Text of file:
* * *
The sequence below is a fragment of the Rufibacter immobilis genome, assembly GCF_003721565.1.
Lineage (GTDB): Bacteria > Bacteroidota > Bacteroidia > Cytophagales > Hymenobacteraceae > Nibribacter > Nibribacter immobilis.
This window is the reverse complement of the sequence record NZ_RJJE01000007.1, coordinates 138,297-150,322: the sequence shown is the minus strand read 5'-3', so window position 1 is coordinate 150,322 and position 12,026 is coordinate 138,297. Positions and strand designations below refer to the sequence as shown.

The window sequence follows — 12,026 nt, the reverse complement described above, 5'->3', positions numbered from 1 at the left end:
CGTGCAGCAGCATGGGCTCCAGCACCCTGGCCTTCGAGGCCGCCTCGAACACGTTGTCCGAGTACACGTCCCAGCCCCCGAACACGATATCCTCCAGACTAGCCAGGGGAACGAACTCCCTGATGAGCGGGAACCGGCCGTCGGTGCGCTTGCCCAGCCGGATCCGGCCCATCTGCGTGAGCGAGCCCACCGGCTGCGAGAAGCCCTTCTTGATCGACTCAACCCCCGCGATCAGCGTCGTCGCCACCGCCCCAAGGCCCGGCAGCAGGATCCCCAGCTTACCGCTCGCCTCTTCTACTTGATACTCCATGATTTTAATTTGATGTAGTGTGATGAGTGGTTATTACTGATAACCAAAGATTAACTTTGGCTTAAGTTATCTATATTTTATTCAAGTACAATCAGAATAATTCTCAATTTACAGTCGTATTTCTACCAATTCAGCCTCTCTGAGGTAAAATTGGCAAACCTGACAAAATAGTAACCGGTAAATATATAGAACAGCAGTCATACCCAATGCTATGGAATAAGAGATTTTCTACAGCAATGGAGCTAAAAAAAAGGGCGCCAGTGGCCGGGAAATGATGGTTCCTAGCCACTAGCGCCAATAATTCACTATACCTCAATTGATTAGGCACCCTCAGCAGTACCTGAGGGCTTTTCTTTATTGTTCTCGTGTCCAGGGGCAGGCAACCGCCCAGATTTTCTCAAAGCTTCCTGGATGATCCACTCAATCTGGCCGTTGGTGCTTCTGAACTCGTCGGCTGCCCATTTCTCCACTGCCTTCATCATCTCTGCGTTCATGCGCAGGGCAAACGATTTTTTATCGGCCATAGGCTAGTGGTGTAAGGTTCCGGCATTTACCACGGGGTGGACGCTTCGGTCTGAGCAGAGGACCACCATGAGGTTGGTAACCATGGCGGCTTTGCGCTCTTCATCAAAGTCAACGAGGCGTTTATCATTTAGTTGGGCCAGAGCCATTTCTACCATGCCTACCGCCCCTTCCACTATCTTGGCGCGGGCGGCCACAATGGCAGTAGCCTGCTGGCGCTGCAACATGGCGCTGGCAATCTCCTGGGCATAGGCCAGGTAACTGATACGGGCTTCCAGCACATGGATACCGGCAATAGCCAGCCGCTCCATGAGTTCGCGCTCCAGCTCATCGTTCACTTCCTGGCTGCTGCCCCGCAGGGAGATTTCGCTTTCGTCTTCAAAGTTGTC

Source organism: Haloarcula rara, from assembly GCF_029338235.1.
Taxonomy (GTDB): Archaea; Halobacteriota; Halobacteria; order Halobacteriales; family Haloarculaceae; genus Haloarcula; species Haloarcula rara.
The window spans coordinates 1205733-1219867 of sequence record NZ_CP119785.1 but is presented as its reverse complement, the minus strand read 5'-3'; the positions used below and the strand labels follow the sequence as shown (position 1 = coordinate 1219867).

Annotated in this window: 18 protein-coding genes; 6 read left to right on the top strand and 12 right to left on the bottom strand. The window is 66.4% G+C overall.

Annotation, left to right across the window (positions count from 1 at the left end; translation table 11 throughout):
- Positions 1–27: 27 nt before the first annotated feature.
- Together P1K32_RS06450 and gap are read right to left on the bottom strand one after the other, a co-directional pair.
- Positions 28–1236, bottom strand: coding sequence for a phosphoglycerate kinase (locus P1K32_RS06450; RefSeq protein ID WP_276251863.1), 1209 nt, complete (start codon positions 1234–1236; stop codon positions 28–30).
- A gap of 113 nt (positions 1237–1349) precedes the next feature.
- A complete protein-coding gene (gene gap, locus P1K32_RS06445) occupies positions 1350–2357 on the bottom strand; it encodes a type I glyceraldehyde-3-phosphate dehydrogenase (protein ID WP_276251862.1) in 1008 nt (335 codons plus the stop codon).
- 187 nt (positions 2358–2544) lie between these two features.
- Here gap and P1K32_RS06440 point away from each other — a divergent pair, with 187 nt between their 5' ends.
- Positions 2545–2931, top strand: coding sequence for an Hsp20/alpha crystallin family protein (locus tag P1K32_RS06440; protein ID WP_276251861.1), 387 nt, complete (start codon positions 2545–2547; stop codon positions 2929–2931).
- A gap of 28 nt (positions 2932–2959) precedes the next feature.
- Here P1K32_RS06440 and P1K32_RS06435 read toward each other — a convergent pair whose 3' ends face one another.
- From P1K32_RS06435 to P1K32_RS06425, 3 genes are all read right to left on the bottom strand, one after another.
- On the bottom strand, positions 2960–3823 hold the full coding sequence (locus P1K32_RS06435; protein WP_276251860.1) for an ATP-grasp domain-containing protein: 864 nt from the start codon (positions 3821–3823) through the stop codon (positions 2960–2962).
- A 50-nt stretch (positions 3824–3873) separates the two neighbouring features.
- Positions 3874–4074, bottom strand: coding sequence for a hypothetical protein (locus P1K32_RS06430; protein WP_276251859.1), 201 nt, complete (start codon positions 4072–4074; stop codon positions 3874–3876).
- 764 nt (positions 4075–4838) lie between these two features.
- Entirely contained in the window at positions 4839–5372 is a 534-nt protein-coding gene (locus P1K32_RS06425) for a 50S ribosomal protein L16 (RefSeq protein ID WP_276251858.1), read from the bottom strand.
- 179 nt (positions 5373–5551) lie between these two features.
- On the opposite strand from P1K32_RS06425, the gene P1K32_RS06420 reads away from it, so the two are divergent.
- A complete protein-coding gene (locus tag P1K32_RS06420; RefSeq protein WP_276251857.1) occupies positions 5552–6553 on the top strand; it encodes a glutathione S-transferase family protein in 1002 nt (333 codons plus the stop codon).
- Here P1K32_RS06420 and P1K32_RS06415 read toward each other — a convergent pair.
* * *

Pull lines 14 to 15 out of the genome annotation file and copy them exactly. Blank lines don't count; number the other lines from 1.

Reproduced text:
- A gap of 113 nt (positions 1237–1349) precedes the next feature.
- A complete protein-coding gene (gene gap, locus P1K32_RS06445) occupies positions 1350–2357 on the bottom strand; it encodes a type I glyceraldehyde-3-phosphate dehydrogenase (protein ID WP_276251862.1) in 1008 nt (335 codons plus the stop codon).